Carl, who lived across the country from me, was starting seminary. He loved the show, all its rituals and questions about life and death and truth. He watched weekly with his friends. At the time, we didn’t know each other. But back in 2001, one of my good friends was a Six Feet fan, and I’d hear about the show’s weekly episodes from her. She loved Six Feet because her father worked as an undertaker in central Pennsylvania. Funerals were their family’s business, and it had been that way for generations. When my mother died in April 2002, this friend was studying abroad. But that didn’t stop her from reaching out.

The day she learned of my mother’s death, she sent me yellow roses and a card. In the subsequent weeks, she left me thoughtful voicemails. She responded to my e-mails without missing a beat. Never once did she attempt to comfort me with irritating platitudes or vague offers of prayer. She understood there was no reason why my mother had to suffer, or why I had to face the rest of my life without a mother to guide me.

What I needed was to get through each moment, each day. Through it all, this friend stood by me. We didn’t know the term holding space back then, but that is what she did for me. She held space for my grief, and she didn’t flee, like many others did. I don’t blame them. Grief is terrifying, especially to twenty-one year-olds, many of whom have never even lost a pet. My mother’s death, and my own grief, reminded others of what they stood to lose, and many could not bear to look.

One of the reasons why I think Carl and I are drawn to Six Feet now– we binge-watched half of season four yesterday –– is because death feels like our family business, too. We both lost parents young. As adolescents and young adults, we saw our parents lose control of their bodies and hope. We stood at their funerals. We received diplomas and awards without them watching. Any child we have will grow up never knowing two essential grandparents. We will mourn our parents again and again. There is no finish line for grief.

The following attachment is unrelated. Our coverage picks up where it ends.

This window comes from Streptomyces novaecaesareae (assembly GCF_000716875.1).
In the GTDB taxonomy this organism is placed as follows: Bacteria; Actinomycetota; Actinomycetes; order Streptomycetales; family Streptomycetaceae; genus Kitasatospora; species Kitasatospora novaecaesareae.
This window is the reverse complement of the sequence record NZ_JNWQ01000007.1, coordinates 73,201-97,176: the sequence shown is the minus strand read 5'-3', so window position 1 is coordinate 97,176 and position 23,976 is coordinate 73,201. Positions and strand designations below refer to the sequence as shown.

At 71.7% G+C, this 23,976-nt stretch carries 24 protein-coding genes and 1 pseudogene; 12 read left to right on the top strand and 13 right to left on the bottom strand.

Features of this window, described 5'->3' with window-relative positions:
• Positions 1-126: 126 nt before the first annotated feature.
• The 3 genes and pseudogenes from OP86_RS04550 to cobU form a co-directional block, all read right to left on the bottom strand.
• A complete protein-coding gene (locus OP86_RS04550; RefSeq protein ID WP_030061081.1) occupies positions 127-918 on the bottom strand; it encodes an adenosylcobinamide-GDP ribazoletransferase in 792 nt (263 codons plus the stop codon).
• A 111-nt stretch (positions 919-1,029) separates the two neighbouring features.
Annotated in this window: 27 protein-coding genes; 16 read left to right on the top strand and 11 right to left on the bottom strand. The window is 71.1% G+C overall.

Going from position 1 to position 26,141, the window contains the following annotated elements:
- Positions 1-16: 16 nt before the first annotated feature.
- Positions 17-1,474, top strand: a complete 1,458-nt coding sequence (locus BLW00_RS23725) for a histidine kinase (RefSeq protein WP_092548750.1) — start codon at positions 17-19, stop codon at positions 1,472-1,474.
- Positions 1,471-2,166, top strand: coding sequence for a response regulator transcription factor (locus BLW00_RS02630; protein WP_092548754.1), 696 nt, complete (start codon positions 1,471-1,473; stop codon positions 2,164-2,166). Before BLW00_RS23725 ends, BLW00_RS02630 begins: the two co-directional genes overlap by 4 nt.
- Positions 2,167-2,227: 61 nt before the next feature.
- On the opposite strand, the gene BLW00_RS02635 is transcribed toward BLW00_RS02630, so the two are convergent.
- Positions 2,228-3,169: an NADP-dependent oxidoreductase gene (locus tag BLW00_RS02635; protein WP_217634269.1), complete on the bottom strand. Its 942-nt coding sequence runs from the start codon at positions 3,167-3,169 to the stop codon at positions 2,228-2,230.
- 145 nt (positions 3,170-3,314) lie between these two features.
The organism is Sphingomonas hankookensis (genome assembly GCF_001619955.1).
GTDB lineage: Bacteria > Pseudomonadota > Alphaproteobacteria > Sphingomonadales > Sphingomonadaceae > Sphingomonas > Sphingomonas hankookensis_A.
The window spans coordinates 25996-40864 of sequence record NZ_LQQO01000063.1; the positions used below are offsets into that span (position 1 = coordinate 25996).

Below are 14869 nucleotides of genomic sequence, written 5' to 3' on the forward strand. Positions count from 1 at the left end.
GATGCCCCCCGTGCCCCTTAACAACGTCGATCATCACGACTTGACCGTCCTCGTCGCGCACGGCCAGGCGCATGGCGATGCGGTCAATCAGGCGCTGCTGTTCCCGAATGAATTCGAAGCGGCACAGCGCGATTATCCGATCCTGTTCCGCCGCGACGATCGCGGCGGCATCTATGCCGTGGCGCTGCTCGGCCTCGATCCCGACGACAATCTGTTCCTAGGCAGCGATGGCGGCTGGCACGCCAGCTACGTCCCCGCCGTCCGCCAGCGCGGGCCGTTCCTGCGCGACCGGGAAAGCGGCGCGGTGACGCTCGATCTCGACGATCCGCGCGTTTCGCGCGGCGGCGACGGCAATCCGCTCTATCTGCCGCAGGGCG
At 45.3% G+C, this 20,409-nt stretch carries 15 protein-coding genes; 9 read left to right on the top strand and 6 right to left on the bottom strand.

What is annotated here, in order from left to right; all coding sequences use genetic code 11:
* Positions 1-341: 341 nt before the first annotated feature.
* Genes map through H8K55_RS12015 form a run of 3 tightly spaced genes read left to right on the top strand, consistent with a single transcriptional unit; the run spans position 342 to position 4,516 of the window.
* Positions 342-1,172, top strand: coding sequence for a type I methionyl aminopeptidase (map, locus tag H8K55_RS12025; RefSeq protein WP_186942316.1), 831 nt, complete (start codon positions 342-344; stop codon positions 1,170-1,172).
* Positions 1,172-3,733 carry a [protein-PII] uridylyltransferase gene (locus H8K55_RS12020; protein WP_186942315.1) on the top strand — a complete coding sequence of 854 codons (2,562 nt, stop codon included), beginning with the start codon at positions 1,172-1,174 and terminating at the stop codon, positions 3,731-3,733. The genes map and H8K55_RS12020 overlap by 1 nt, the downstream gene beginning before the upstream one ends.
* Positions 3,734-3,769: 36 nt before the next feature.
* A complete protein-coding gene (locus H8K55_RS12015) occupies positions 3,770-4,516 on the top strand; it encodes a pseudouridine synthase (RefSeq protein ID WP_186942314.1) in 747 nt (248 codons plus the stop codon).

Had I watched Six Feet back in 2001, I’d know how grief “comes and goes,” as Nate says in season four. I’d know grief feels more like an ocean than a highway. I’d know how unexpressed grief leads to greater pain, and that numbing through sex or drugs or alcohol does not lessen our suffering, but only ushers in greater despair. I’d know death stops for no one, but it is also not contagious.

I hope I’d understand that, at 21, I could not bring my mother’s body back, no matter how long and deeply I mourned. But I could return to her essence through my work as a writer and teacher and friend. Now I feel my mother’s spirit –– not her ghost, but the core of who she was –– when I hold space for others. When I make room for another person’s grief, I make room for my mother. In this way, I honor her death and her life. Rather than confining her to a grave or a memory, I make her expansive, like my own heart, which is one half hers, still beating, still alive, in the world.